Wisconsin Parents: Assembly Education Plan Hurts Kids, Betrays Promise


Wisconsin Parents: Assembly Education Plan Hurts Kids, Betrays Promise
Parents, community members outraged by stalled K-12 budget discussions

SUN PRAIRIE.  With K-12 public education funding discussions stalled as Assembly Republicans balk at the Governor’s plan to restore a fraction of the funding lost to public schools, public education advocates are expressing outrage and calling on lawmakers to do what’s best for Wisconsin children.

After a massive outpouring of support for public education funding at each of the six Joint Finance Committee hearings, parents all over the state are sharing their frustration with what they say is a “failure to listen to the people” on the part of Assembly Republicans, who unveiled a plan today that would cut $90 million from the Governor’s K-12  education budget.

It is reprehensible, not to mention totally tone deaf, to ignore the pleas for resources from superintendents, boards, parents, teachers and students from across our state,” said Jenni Hofschulte of Parents for Public Schools in Milwaukee.” Who is asking for these cuts? I demand to know, who, outside of legislature, thinks less is better for our schools? Because I am in our public schools nearly every day and less is not what they need.”

“I can’t believe we’re having this conversation at the final hour of budget negotiations,” said Marcia Engen, a member of Fox Cities Advocates for Public Education. “’Restore funding to public schools’ was the number one thing legislators heard at the public hearings on the budget.  All over the state, there was one common message no matter what district you were from: the $200 per student funding promised by the Governor was barely enough to keep most districts afloat. Senate Republicans clearly got the message, but now the Assembly majority wants to break that promise? Most districts have already drafted their budgets, and many are looking at deep cuts with the proposed $200. We can’t afford to cut even more than we already have. Our kids are counting on us to keep that promise. We can’t afford not to.”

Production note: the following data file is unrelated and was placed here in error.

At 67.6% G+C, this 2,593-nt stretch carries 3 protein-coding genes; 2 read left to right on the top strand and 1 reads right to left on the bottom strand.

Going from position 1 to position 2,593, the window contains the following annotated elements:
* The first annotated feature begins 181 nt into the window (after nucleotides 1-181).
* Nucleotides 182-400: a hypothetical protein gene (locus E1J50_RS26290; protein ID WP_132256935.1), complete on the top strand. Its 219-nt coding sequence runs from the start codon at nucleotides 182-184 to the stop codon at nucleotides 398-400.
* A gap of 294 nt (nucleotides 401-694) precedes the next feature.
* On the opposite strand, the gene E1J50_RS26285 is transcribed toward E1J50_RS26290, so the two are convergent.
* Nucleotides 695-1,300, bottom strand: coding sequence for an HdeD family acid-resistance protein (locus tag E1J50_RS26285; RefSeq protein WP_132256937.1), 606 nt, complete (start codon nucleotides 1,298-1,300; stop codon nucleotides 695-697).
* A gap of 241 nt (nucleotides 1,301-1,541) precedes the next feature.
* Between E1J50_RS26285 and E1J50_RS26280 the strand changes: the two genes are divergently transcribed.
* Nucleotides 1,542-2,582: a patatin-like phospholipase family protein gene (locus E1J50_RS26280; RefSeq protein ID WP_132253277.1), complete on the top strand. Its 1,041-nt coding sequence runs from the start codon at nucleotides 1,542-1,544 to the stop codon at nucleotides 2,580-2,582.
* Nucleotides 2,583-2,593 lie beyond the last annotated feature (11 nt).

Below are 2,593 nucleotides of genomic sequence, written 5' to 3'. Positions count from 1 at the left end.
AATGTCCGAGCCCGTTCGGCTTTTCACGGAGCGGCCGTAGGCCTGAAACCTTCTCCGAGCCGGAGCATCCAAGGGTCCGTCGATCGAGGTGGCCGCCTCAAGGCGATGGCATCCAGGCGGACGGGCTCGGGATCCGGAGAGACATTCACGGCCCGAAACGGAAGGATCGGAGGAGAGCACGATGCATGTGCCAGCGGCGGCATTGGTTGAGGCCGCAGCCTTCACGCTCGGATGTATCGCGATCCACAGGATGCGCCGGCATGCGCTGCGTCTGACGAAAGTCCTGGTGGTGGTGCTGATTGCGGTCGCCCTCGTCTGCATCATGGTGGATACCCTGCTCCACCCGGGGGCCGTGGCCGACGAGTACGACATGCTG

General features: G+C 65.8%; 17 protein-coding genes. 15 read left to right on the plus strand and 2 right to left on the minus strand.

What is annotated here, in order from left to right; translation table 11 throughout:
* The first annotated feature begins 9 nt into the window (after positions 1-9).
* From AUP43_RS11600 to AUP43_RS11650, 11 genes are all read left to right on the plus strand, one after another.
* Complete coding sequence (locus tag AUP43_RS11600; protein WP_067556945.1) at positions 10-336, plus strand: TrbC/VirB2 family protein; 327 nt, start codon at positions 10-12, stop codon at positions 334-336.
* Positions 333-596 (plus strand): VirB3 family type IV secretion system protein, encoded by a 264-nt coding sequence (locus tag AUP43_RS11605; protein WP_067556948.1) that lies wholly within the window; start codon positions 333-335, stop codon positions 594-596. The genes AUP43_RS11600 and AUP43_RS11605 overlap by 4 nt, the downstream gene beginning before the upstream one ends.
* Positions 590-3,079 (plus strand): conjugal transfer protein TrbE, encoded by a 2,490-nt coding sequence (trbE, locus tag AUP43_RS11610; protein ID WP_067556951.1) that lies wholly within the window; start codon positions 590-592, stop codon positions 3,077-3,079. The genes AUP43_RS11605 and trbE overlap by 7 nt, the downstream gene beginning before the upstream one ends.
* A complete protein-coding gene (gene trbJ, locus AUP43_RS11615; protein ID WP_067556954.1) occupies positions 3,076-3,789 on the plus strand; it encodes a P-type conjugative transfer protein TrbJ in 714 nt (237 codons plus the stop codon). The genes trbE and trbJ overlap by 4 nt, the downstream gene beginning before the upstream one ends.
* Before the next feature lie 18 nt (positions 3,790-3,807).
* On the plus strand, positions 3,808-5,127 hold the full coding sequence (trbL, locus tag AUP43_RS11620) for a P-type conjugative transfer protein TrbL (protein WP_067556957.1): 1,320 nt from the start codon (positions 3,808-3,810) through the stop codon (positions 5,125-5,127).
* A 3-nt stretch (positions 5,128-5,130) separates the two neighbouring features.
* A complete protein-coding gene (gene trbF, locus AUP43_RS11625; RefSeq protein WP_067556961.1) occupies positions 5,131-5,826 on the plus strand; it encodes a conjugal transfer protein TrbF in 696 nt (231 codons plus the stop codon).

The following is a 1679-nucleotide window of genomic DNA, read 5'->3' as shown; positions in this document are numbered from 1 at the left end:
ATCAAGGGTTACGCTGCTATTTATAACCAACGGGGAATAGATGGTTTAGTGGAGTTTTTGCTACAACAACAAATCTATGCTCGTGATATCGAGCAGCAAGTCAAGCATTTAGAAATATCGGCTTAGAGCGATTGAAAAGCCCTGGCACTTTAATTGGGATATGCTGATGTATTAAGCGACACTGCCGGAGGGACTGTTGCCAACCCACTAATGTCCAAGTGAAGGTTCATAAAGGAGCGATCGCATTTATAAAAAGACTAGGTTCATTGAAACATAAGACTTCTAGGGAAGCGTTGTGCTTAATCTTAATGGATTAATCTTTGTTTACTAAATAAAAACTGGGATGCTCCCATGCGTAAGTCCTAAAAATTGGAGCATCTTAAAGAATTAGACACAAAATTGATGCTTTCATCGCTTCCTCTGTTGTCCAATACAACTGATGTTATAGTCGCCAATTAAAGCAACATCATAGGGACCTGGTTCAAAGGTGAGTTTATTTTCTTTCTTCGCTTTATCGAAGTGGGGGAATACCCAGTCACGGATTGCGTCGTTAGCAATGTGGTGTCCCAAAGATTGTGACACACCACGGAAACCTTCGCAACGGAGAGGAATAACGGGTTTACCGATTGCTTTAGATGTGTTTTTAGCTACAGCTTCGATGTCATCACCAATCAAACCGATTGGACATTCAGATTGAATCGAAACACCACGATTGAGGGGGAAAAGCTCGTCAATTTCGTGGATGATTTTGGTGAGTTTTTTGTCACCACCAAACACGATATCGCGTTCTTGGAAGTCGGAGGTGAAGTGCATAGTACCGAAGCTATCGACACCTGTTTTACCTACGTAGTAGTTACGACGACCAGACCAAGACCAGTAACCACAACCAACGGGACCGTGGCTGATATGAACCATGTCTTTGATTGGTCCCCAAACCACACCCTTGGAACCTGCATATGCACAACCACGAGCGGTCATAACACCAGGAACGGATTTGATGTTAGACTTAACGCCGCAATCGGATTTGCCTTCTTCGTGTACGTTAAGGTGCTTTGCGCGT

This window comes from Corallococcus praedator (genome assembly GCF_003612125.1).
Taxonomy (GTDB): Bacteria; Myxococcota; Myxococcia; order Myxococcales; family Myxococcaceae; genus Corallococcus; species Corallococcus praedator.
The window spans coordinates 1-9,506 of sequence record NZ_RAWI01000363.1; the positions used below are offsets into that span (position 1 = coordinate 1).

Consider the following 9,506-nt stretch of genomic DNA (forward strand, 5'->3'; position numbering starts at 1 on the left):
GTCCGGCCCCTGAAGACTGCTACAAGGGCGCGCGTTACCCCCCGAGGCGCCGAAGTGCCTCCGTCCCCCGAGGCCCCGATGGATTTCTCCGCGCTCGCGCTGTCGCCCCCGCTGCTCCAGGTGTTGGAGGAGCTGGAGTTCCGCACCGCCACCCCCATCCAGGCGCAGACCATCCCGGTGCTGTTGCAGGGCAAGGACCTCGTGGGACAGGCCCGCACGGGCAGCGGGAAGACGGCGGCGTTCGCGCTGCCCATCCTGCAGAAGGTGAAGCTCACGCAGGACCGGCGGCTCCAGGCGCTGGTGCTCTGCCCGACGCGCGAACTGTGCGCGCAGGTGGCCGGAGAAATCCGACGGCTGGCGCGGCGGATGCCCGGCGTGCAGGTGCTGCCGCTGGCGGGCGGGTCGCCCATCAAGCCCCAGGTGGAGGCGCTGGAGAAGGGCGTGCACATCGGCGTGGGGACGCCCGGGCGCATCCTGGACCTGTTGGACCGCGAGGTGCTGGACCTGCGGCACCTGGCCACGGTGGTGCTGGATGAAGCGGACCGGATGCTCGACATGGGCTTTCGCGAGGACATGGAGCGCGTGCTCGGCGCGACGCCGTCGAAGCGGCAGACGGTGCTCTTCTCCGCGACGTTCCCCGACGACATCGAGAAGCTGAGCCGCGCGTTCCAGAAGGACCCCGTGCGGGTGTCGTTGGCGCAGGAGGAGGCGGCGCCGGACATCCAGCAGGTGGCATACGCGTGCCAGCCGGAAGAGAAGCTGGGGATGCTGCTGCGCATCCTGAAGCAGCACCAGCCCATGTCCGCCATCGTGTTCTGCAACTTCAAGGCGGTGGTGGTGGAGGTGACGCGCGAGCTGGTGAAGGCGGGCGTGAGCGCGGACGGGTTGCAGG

Sandy Whisler of Citizen Advocates for Public Education in Lake Mills shared that concern. “I don’t understand where this new proposal is coming from. We could not have spoken more loudly or more clearly. What part of ‘restore education funding’ didn’t the Assembly Republicans understand? What part of ‘put kids first’ was unclear to them?”